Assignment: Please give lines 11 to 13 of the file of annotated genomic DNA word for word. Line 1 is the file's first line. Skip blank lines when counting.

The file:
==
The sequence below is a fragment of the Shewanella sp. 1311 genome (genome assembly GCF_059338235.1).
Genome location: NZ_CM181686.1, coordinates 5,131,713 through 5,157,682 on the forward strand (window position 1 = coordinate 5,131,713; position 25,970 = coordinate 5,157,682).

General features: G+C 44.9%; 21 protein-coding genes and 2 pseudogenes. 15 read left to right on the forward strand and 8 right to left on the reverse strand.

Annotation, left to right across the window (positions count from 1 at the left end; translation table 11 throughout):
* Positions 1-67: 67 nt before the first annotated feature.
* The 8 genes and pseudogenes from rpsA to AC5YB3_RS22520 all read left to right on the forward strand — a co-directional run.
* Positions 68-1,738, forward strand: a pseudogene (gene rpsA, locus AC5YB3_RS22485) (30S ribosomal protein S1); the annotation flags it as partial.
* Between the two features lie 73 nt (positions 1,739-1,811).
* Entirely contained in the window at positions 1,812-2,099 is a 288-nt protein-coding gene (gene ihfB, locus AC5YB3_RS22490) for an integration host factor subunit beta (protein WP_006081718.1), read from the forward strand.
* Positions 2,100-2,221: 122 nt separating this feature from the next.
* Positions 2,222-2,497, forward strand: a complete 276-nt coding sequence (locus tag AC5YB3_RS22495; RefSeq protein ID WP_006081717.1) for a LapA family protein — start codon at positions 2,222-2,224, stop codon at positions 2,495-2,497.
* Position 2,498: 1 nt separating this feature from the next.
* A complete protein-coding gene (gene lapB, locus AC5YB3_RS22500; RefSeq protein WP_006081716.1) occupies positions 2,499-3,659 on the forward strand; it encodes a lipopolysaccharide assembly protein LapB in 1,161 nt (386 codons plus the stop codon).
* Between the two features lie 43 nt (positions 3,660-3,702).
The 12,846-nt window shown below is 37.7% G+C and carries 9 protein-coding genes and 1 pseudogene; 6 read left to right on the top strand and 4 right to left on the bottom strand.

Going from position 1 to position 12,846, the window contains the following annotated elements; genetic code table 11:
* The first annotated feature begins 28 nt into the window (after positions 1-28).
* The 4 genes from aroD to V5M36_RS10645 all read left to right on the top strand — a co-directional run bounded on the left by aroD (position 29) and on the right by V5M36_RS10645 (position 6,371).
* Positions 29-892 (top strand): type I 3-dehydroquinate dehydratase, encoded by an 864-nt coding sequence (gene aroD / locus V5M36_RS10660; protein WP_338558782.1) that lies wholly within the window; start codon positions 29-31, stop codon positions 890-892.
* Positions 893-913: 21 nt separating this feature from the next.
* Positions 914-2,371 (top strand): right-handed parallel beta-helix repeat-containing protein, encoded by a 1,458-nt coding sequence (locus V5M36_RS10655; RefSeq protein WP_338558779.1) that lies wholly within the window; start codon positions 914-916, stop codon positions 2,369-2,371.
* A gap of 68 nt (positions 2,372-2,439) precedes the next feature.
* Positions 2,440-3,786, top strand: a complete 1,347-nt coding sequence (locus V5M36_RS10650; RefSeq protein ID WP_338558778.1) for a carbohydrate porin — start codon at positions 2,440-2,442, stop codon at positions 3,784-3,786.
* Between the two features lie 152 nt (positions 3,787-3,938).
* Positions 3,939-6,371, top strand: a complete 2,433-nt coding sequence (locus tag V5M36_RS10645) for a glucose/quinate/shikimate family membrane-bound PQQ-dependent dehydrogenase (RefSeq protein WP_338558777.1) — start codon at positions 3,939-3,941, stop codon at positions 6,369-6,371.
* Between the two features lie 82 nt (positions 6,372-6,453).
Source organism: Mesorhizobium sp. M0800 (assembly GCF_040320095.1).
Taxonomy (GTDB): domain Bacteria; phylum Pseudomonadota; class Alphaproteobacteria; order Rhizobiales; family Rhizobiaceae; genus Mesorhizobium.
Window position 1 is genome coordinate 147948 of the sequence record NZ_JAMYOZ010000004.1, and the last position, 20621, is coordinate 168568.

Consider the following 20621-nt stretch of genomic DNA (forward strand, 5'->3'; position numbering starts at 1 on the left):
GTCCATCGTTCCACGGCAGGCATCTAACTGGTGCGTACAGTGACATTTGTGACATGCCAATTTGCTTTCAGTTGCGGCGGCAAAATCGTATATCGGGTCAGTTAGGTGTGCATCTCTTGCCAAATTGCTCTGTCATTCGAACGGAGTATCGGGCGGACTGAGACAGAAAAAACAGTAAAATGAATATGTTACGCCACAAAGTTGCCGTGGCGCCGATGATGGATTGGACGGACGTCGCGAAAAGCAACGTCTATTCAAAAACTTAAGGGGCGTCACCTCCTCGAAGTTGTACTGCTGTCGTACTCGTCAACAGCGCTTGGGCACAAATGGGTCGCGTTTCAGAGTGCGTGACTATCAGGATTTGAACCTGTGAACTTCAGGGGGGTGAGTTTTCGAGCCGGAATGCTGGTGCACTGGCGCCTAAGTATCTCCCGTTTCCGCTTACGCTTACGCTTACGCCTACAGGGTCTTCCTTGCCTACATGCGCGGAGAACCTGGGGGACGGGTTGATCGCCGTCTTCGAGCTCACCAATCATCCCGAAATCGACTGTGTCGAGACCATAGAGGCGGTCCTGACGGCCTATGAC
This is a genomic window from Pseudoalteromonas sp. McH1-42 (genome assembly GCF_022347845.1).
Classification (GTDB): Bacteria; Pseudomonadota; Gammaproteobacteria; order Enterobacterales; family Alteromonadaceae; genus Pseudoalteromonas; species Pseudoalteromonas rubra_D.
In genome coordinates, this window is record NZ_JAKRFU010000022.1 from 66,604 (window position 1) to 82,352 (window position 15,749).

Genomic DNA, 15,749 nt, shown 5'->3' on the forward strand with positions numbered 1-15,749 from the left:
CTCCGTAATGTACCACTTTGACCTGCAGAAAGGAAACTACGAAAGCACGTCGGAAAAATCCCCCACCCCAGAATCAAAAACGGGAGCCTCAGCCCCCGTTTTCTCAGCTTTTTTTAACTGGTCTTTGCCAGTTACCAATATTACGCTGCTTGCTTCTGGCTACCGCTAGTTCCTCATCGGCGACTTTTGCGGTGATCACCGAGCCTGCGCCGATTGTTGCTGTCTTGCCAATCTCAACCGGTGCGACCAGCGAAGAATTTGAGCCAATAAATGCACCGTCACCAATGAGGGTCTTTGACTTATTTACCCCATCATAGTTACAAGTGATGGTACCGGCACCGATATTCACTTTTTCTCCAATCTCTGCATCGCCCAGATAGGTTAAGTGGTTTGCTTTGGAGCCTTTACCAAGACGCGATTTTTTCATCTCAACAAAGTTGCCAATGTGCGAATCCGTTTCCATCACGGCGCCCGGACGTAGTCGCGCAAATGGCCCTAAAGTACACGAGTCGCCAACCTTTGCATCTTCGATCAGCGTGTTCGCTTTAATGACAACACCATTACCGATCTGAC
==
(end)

* Positions 2,222-2,497, forward strand: a complete 276-nt coding sequence (locus tag AC5YB3_RS22495; RefSeq protein ID WP_006081717.1) for a LapA family protein — start codon at positions 2,222-2,224, stop codon at positions 2,495-2,497.
* Position 2,498: 1 nt separating this feature from the next.
* A complete protein-coding gene (gene lapB, locus AC5YB3_RS22500; RefSeq protein WP_006081716.1) occupies positions 2,499-3,659 on the forward strand; it encodes a lipopolysaccharide assembly protein LapB in 1,161 nt (386 codons plus the stop codon).